Alcohol Septal Ablation for the Treatment of Hypertrophic Obstructive Cardiomyopathy

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Abstract

Hypertrophic cardiomyopathy (HCM) is an inherited myocardial disorder characterised by left ventricular hypertrophy. A subgroup of patients develops limiting symptoms in association with left ventricular outflow tract obstruction (LVOTO). Current international guidelines recommend that symptomatic patients are initially treated by alleviating exacerbating factors and negatively inotropic medication. Drug-refractory symptoms require a comprehensive evaluation of the mechanism of LVOTO and review by a multidisciplinary team to consider the relative merits of myectomy, alcohol septal ablation (ASA) and pacing. This article provides a brief overview of HCM and the pathophysiology of LVOTO, and reviews the use of ASA in patients with drug-refractory symptoms secondary to LVOTO.

Disclosure
The authors have no conflicts of interest to declare.
Correspondence
Charles Knight, The Heart Muscle Disease Clinic, London Chest Hospital, Bonner Road, London E2 9JX, UK. E: Charles.Knight@bartshealth.nhs.uk
Received date
06 April 2014
Accepted date
23 April 2014
Citation
Interventional Cardiology Review, 2014;9(2):108-14
DOI
http://dx.doi.org/10.15420/articles/alcohol-septal-ablation-treatment-hypertrophic-obstructive-cardiomyopathy

Hypertrophic cardiomyopathy (HCM) is a genetic disorder of cardiac muscle with a heterogeneous clinical course.1 The disease is clinically characterised by left ventricular hypertrophy (LVH), which is typically asymmetric, and a subgroup of patients have left ventricular outflow tract obstruction (LVOTO) caused by systolic anterior motion (SAM) of the mitral valve leaflet(s).2,3 LVOTO is often associated with limiting cardiovascular symptoms and a worse prognosis.4–8

This article provides a brief overview of HCM and the pathophysiology of LVOTO, and reviews the use of alcohol septal ablation (ASA) for the treatment drug-refractory symptoms secondary to LVOTO.

Hypertrophic Cardiomyopathy Diagnostic Criteria
HCM is defined by the presence of LVH (left ventricular wall thickness ≥15 mm in a single myocardial segment) in the absence of systemic hypertension, congenital heart disease and valve lesions of sufficient severity to explain the observed degree of hypertrophy.1,9 In first-degree relatives who have inherited a disease-causing mutation, lesser degrees of LVH are sufficient to make the diagnosis.10,11 The diagnosis is reached by integrating clinical and imaging data from echocardiography and increasingly cardiac magnetic resonance (CMR) imaging.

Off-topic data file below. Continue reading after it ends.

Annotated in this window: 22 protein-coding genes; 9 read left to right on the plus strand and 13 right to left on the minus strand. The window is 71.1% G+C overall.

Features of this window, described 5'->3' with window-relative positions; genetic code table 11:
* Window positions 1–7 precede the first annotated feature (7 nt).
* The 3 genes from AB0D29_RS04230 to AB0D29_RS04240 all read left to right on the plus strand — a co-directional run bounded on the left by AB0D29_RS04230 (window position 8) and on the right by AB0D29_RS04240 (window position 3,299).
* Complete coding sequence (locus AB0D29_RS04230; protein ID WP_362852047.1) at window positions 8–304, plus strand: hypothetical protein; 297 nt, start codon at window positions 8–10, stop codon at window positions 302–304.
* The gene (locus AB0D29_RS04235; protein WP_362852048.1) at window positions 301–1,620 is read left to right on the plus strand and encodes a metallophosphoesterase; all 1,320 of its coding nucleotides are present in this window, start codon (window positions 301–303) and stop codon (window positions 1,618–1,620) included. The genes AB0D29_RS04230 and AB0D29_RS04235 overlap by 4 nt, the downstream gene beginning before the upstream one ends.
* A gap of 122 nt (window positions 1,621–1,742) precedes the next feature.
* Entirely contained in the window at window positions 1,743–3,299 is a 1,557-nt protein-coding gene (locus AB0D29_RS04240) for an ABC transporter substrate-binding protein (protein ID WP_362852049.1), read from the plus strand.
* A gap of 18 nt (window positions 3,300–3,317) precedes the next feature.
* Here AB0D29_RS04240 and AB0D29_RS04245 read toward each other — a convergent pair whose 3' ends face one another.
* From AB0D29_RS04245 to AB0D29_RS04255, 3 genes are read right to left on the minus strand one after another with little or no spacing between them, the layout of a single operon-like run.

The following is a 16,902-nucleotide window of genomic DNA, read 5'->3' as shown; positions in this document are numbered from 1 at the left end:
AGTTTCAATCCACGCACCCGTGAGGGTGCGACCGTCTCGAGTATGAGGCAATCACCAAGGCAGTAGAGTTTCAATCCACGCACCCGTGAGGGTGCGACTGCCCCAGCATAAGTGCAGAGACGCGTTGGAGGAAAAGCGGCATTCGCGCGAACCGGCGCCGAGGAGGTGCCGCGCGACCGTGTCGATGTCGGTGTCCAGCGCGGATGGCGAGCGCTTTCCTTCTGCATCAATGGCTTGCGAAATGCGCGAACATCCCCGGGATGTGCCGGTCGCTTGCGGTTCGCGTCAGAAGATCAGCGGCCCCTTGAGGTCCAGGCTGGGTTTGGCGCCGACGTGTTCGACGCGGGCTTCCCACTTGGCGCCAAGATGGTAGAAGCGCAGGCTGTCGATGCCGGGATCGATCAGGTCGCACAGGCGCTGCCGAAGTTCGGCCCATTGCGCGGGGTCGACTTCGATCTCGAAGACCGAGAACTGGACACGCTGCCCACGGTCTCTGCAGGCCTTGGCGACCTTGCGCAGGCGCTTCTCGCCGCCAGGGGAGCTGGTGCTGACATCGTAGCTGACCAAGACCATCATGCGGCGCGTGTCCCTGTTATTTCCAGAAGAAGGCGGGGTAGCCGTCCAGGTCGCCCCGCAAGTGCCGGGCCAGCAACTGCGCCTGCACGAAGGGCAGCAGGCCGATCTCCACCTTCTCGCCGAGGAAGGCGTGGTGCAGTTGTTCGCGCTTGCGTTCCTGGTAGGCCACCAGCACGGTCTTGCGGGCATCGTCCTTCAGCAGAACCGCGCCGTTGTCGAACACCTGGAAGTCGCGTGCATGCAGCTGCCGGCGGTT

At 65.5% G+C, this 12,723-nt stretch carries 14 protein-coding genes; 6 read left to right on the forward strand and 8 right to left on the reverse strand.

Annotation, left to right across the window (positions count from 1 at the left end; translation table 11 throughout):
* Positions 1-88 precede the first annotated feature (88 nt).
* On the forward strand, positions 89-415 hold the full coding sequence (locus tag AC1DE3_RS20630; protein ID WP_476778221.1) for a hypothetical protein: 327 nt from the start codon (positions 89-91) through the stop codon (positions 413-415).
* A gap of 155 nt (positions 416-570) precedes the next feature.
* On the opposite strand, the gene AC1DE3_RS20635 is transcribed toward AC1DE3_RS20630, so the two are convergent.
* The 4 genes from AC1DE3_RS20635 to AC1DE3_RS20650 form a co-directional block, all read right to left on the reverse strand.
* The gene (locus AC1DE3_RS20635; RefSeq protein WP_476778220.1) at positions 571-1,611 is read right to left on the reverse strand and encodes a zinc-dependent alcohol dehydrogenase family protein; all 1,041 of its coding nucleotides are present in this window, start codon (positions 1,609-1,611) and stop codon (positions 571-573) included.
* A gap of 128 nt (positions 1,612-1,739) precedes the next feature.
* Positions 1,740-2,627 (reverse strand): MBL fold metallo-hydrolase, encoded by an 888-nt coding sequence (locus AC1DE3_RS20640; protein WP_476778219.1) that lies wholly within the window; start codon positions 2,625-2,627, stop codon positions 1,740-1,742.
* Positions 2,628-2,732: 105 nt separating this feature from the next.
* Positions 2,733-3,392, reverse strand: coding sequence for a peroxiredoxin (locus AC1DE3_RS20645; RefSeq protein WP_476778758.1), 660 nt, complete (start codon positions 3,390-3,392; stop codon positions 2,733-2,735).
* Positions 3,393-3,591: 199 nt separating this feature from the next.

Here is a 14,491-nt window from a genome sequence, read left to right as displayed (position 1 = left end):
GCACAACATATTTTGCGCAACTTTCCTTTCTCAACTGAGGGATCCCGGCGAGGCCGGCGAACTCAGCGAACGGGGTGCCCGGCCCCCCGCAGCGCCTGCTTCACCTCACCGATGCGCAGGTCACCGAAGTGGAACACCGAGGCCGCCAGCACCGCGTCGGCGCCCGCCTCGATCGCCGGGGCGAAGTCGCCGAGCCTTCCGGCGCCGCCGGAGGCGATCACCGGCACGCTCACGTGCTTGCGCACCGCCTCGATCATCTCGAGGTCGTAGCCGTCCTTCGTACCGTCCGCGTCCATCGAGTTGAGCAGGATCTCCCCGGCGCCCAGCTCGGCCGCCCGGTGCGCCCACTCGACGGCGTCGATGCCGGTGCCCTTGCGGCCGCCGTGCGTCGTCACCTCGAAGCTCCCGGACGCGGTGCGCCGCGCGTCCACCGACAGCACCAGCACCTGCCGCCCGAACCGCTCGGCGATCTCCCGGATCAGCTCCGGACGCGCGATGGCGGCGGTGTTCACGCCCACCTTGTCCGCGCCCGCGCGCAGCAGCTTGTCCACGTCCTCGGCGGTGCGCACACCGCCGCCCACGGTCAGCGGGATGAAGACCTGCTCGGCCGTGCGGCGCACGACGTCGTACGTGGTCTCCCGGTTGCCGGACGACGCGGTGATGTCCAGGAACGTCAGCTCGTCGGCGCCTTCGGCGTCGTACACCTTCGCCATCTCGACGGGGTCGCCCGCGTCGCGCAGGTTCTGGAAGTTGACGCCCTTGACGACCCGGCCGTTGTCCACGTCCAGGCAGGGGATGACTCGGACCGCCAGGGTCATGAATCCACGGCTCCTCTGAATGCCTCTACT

Epidemiology
The prevalence of HCM ranges from 0.02 % to 0.23 %, depending on the characteristics of the study population and methodology used.12–20

Aetiology
In adults, HCM is primarily inherited in an autosomal dominant manner and is caused by mutations in cardiac sarcomere protein genes.21–23 Mutations in these genes can be found in ~60 % of patients with HCM,21–23 and the majority involve cardiac myosin binding protein-C (MYBPC3) and cardiac myosin heavy chain (MYH7).24 There is a poor correlation between genotype and phenotype.25,26

Metabolic diseases (e.g. Anderson-Fabry disease), syndromes (e.g. Noonan) and amyloid can mimic sarcomeric HCM.1,27 Phenocopies may be recognised by the presence of specific phenotypic ‘red flags’ (e.g. conduction disease in Anderson-Fabry disease), which help rational selection of diagnostic tests and ultimately disease-specific treatments (e.g. enzyme replacement therapy for Anderson-Fabry disease).27

Left Ventricular Outflow Tract Obstruction
LVOTO at rest is encountered in ~30 % of patients with HCM, and is associated with limiting symptoms (dyspnoea, angina, syncope) and worse prognosis.4–8 Unlike symptom limitation from ischaemic heart disease and left ventricular systolic dysfunction, effort tolerance in obstructive HCM is often variable, and patients often describe both good and bad days; this may make assessments of functional class (for example using the New York Heart Association [NYHA] classification) challenging. Approximately a third of HCM patients report postprandial exacerbation of symptoms.28